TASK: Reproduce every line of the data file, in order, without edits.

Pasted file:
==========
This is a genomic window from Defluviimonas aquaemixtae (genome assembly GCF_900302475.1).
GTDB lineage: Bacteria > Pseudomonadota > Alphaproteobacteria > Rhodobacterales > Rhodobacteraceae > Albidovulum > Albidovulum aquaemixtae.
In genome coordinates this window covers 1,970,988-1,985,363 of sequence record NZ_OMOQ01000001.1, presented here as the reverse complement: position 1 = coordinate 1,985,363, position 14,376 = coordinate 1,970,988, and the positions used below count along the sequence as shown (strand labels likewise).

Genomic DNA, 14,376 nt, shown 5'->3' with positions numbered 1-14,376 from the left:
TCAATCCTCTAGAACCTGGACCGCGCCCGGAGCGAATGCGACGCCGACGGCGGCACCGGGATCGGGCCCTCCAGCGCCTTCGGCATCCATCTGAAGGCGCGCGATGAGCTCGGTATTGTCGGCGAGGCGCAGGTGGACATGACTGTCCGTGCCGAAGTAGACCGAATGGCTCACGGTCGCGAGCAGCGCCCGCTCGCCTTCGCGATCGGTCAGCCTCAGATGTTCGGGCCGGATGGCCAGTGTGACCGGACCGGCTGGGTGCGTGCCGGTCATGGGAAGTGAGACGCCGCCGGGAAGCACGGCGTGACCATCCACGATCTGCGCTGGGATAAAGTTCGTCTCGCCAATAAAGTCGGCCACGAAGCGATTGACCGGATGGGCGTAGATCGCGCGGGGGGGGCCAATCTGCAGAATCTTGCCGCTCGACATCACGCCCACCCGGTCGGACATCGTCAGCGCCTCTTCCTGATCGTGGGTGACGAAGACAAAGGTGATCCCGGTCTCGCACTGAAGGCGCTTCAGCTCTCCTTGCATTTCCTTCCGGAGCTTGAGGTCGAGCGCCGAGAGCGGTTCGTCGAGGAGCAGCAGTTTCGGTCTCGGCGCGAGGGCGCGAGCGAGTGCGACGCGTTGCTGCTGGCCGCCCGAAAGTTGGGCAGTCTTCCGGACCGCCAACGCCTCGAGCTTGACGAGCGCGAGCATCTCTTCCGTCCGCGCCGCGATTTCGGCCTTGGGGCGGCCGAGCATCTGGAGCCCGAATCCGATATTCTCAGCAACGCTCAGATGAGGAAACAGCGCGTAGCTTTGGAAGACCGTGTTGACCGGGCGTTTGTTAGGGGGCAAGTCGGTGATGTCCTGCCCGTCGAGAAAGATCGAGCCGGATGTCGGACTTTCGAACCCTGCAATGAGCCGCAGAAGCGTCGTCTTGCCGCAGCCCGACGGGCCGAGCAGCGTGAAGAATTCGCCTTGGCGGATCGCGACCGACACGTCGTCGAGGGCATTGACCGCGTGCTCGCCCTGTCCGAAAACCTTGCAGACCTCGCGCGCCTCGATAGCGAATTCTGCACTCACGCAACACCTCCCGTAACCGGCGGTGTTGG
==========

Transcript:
This is a genomic window from Defluviimonas aquaemixtae (genome assembly GCF_900302475.1).
GTDB lineage: Bacteria > Pseudomonadota > Alphaproteobacteria > Rhodobacterales > Rhodobacteraceae > Albidovulum > Albidovulum aquaemixtae.
In genome coordinates this window covers 1,970,988-1,985,363 of sequence record NZ_OMOQ01000001.1, presented here as the reverse complement: position 1 = coordinate 1,985,363, position 14,376 = coordinate 1,970,988, and the positions used below count along the sequence as shown (strand labels likewise).

Genomic DNA, 14,376 nt, shown 5'->3' with positions numbered 1-14,376 from the left:
TCAATCCTCTAGAACCTGGACCGCGCCCGGAGCGAATGCGACGCCGACGGCGGCACCGGGATCGGGCCCTCCAGCGCCTTCGGCATCCATCTGAAGGCGCGCGATGAGCTCGGTATTGTCGGCGAGGCGCAGGTGGACATGACTGTCCGTGCCGAAGTAGACCGAATGGCTCACGGTCGCGAGCAGCGCCCGCTCGCCTTCGCGATCGGTCAGCCTCAGATGTTCGGGCCGGATGGCCAGTGTGACCGGACCGGCTGGGTGCGTGCCGGTCATGGGAAGTGAGACGCCGCCGGGAAGCACGGCGTGACCATCCACGATCTGCGCTGGGATAAAGTTCGTCTCGCCAATAAAGTCGGCCACGAAGCGATTGACCGGATGGGCGTAGATCGCGCGGGGGGGGCCAATCTGCAGAATCTTGCCGCTCGACATCACGCCCACCCGGTCGGACATCGTCAGCGCCTCTTCCTGATCGTGGGTGACGAAGACAAAGGTGATCCCGGTCTCGCACTGAAGGCGCTTCAGCTCTCCTTGCATTTCCTTCCGGAGCTTGAGGTCGAGCGCCGAGAGCGGTTCGTCGAGGAGCAGCAGTTTCGGTCTCGGCGCGAGGGCGCGAGCGAGTGCGACGCGTTGCTGCTGGCCGCCCGAAAGTTGGGCAGTCTTCCGGACCGCCAACGCCTCGAGCTTGACGAGCGCGAGCATCTCTTCCGTCCGCGCCGCGATTTCGGCCTTGGGGCGGCCGAGCATCTGGAGCCCGAATCCGATATTCTCAGCAACGCTCAGATGAGGAAACAGCGCGTAGCTTTGGAAGACCGTGTTGACCGGGCGTTTGTTAGGGGGCAAGTCGGTGATGTCCTGCCCGTCGAGAAAGATCGAGCCGGATGTCGGACTTTCGAACCCTGCAATGAGCCGCAGAAGCGTCGTCTTGCCGCAGCCCGACGGGCCGAGCAGCGTGAAGAATTCGCCTTGGCGGATCGCGACCGACACGTCGTCGAGGGCATTGACCGCGTGCTCGCCCTGTCCGAAAACCTTGCAGACCTCGCGCGCCTCGATAGCGAATTCTGCACTCACGCAACACCTCCCGTAACCGGCGGTGTTGG